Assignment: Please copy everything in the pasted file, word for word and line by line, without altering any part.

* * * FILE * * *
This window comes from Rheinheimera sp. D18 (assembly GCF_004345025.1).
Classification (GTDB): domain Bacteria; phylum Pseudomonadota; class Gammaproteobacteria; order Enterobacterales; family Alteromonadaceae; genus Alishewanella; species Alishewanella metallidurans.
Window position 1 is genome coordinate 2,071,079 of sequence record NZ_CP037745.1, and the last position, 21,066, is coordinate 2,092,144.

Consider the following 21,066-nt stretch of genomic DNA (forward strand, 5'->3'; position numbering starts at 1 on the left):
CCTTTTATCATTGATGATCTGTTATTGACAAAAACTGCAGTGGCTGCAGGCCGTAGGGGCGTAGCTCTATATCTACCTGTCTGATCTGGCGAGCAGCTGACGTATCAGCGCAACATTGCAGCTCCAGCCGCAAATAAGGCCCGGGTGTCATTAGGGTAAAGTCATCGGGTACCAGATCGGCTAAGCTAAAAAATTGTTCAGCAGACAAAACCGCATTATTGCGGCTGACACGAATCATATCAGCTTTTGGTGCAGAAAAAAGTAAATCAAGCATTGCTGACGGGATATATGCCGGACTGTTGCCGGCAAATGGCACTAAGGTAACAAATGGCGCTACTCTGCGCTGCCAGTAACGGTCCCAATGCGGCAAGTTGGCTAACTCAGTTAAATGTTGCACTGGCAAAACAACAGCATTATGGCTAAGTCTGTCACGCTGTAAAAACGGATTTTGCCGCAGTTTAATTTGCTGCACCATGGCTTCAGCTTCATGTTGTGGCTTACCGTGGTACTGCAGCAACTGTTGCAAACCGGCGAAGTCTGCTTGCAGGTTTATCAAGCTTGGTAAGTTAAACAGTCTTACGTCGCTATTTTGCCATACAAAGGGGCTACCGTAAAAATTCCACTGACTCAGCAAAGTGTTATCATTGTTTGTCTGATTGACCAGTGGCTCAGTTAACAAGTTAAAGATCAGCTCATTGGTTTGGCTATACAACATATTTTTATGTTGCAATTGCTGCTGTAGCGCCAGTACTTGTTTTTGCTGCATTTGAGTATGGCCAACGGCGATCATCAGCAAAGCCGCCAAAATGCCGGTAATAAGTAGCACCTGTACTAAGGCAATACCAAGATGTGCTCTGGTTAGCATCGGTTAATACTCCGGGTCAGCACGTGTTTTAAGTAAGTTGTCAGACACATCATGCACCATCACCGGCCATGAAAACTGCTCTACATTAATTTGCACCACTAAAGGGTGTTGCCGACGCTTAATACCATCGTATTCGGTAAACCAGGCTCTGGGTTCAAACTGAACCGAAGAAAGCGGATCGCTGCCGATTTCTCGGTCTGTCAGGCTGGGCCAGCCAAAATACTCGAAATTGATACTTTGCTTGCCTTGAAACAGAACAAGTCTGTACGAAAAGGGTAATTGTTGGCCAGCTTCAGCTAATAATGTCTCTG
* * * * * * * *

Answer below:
This window comes from Rheinheimera sp. D18 (assembly GCF_004345025.1).
Classification (GTDB): domain Bacteria; phylum Pseudomonadota; class Gammaproteobacteria; order Enterobacterales; family Alteromonadaceae; genus Alishewanella; species Alishewanella metallidurans.
Window position 1 is genome coordinate 2,071,079 of sequence record NZ_CP037745.1, and the last position, 21,066, is coordinate 2,092,144.

Consider the following 21,066-nt stretch of genomic DNA (forward strand, 5'->3'; position numbering starts at 1 on the left):
CCTTTTATCATTGATGATCTGTTATTGACAAAAACTGCAGTGGCTGCAGGCCGTAGGGGCGTAGCTCTATATCTACCTGTCTGATCTGGCGAGCAGCTGACGTATCAGCGCAACATTGCAGCTCCAGCCGCAAATAAGGCCCGGGTGTCATTAGGGTAAAGTCATCGGGTACCAGATCGGCTAAGCTAAAAAATTGTTCAGCAGACAAAACCGCATTATTGCGGCTGACACGAATCATATCAGCTTTTGGTGCAGAAAAAAGTAAATCAAGCATTGCTGACGGGATATATGCCGGACTGTTGCCGGCAAATGGCACTAAGGTAACAAATGGCGCTACTCTGCGCTGCCAGTAACGGTCCCAATGCGGCAAGTTGGCTAACTCAGTTAAATGTTGCACTGGCAAAACAACAGCATTATGGCTAAGTCTGTCACGCTGTAAAAACGGATTTTGCCGCAGTTTAATTTGCTGCACCATGGCTTCAGCTTCATGTTGTGGCTTACCGTGGTACTGCAGCAACTGTTGCAAACCGGCGAAGTCTGCTTGCAGGTTTATCAAGCTTGGTAAGTTAAACAGTCTTACGTCGCTATTTTGCCATACAAAGGGGCTACCGTAAAAATTCCACTGACTCAGCAAAGTGTTATCATTGTTTGTCTGATTGACCAGTGGCTCAGTTAACAAGTTAAAGATCAGCTCATTGGTTTGGCTATACAACATATTTTTATGTTGCAATTGCTGCTGTAGCGCCAGTACTTGTTTTTGCTGCATTTGAGTATGGCCAACGGCGATCATCAGCAAAGCCGCCAAAATGCCGGTAATAAGTAGCACCTGTACTAAGGCAATACCAAGATGTGCTCTGGTTAGCATCGGTTAATACTCCGGGTCAGCACGTGTTTTAAGTAAGTTGTCAGACACATCATGCACCATCACCGGCCATGAAAACTGCTCTACATTAATTTGCACCACTAAAGGGTGTTGCCGACGCTTAATACCATCGTATTCGGTAAACCAGGCTCTGGGTTCAAACTGAACCGAAGAAAGCGGATCGCTGCCGATTTCTCGGTCTGTCAGGCTGGGCCAGCCAAAATACTCGAAATTGATACTTTGCTTGCCTTGAAACAGAACAAGTCTGTACGAAAAGGGTAATTGTTGGCCAGCTTCAGCTAATAATGTCTCTG